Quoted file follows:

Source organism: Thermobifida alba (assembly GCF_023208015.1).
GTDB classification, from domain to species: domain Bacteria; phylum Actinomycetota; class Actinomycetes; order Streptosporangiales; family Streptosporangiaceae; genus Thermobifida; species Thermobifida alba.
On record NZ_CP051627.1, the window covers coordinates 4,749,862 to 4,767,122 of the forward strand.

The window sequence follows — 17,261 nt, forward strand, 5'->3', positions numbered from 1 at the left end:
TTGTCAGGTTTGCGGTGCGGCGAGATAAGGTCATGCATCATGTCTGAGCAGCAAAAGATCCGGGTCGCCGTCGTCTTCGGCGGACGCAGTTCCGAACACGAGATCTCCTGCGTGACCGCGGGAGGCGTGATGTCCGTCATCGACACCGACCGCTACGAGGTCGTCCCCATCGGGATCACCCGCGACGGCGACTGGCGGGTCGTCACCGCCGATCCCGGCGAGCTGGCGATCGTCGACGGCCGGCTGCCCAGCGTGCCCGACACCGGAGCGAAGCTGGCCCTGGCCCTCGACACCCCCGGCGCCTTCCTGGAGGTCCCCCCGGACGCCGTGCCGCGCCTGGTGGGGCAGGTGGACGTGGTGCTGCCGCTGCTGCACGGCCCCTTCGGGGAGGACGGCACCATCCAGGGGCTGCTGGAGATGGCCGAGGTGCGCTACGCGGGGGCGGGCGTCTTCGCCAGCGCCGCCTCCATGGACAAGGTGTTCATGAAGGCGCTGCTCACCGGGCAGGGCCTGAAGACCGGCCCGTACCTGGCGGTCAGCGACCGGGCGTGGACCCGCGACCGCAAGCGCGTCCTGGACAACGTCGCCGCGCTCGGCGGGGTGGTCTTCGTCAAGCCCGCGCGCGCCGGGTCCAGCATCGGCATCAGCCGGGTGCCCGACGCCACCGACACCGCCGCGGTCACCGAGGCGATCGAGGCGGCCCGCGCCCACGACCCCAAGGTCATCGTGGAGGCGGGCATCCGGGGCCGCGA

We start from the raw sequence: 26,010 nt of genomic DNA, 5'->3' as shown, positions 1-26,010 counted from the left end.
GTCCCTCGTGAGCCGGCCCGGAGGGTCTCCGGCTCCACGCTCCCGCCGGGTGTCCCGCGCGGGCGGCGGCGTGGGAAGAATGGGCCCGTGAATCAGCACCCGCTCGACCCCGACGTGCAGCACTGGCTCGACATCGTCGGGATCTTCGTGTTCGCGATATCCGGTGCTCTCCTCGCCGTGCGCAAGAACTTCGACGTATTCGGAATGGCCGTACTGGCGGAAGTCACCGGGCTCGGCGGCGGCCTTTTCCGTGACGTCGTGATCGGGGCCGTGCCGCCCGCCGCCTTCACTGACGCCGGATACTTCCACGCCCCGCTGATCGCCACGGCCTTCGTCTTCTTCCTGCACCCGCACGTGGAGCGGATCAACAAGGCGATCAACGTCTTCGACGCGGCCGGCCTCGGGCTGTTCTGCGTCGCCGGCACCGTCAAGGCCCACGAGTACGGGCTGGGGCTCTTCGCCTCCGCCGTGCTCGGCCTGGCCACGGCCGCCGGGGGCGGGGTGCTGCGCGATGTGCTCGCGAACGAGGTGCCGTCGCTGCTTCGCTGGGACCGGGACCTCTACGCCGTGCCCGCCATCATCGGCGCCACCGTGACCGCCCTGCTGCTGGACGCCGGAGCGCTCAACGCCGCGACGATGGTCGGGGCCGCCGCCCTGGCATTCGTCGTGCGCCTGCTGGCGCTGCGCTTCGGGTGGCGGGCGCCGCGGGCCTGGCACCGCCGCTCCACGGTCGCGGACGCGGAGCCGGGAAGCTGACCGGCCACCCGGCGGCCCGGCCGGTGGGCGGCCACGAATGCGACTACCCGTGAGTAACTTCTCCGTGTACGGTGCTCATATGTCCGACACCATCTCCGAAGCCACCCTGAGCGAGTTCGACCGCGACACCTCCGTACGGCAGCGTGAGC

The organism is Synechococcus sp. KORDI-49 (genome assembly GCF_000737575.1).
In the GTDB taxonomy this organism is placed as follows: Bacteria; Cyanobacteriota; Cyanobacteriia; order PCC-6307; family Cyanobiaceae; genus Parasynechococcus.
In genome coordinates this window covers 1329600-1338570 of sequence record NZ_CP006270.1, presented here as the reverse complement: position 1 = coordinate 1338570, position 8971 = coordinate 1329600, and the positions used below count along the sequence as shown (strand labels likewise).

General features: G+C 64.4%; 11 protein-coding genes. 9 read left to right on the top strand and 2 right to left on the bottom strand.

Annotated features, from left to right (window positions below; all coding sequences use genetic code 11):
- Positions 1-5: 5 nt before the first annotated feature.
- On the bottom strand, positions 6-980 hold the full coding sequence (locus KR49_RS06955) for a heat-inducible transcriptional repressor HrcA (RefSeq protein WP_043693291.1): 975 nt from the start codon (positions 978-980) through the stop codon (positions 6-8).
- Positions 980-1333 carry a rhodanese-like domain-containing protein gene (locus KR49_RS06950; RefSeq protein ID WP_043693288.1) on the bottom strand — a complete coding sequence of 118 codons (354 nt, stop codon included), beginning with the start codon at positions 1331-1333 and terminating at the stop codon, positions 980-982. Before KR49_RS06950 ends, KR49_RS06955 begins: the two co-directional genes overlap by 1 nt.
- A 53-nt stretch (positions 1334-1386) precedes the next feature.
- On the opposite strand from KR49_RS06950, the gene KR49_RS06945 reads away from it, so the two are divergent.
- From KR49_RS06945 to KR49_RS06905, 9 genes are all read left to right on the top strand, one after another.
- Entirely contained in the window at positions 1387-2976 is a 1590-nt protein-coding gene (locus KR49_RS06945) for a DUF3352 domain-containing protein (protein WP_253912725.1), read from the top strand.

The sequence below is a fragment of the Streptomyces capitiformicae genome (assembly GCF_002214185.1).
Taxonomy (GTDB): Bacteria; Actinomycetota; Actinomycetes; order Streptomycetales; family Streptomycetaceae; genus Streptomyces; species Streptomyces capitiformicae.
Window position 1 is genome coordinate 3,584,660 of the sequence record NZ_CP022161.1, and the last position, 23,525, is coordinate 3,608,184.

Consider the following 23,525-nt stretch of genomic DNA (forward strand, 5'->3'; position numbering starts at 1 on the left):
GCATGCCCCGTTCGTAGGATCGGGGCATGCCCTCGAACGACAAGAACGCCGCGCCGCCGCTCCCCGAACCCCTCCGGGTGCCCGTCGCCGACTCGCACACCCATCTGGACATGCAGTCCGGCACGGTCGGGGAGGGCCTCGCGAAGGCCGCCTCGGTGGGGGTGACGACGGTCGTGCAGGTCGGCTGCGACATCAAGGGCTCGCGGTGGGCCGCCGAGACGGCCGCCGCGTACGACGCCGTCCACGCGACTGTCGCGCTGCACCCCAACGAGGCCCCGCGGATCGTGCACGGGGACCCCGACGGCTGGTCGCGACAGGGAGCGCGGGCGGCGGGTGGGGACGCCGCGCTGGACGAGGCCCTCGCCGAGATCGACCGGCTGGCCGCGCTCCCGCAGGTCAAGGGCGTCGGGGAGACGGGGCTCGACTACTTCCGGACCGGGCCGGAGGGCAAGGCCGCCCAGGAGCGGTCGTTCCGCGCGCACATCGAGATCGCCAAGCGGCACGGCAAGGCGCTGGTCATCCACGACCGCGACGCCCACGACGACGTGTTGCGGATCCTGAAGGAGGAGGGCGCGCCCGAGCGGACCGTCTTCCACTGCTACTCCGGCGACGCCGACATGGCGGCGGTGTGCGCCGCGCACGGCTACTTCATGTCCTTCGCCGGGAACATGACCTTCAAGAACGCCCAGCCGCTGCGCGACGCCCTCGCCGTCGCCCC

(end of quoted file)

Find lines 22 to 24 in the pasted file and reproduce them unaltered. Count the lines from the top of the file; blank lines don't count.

Window position 1 is genome coordinate 3,584,660 of the sequence record NZ_CP022161.1, and the last position, 23,525, is coordinate 3,608,184.

Consider the following 23,525-nt stretch of genomic DNA (forward strand, 5'->3'; position numbering starts at 1 on the left):
GCATGCCCCGTTCGTAGGATCGGGGCATGCCCTCGAACGACAAGAACGCCGCGCCGCCGCTCCCCGAACCCCTCCGGGTGCCCGTCGCCGACTCGCACACCCATCTGGACATGCAGTCCGGCACGGTCGGGGAGGGCCTCGCGAAGGCCGCCTCGGTGGGGGTGACGACGGTCGTGCAGGTCGGCTGCGACATCAAGGGCTCGCGGTGGGCCGCCGAGACGGCCGCCGCGTACGACGCCGTCCACGCGACTGTCGCGCTGCACCCCAACGAGGCCCCGCGGATCGTGCACGGGGACCCCGACGGCTGGTCGCGACAGGGAGCGCGGGCGGCGGGTGGGGACGCCGCGCTGGACGAGGCCCTCGCCGAGATCGACCGGCTGGCCGCGCTCCCGCAGGTCAAGGGCGTCGGGGAGACGGGGCTCGACTACTTCCGGACCGGGCCGGAGGGCAAGGCCGCCCAGGAGCGGTCGTTCCGCGCGCACATCGAGATCGCCAAGCGGCACGGCAAGGCGCTGGTCATCCACGACCGCGACGCCCACGACGACGTGTTGCGGATCCTGAAGGAGGAGGGCGCGCCCGAGCGGACCGTCTTCCACTGCTACTCCGGCGACGCCGACATGGCGGCGGTGTGCGCCGCGCACGGCTACTTCATGTCCTTCGCCGGGAACATGACCTTCAAGAACGCCCAGCCGCTGCGCGACGCCCTCGCCGTCGCCCC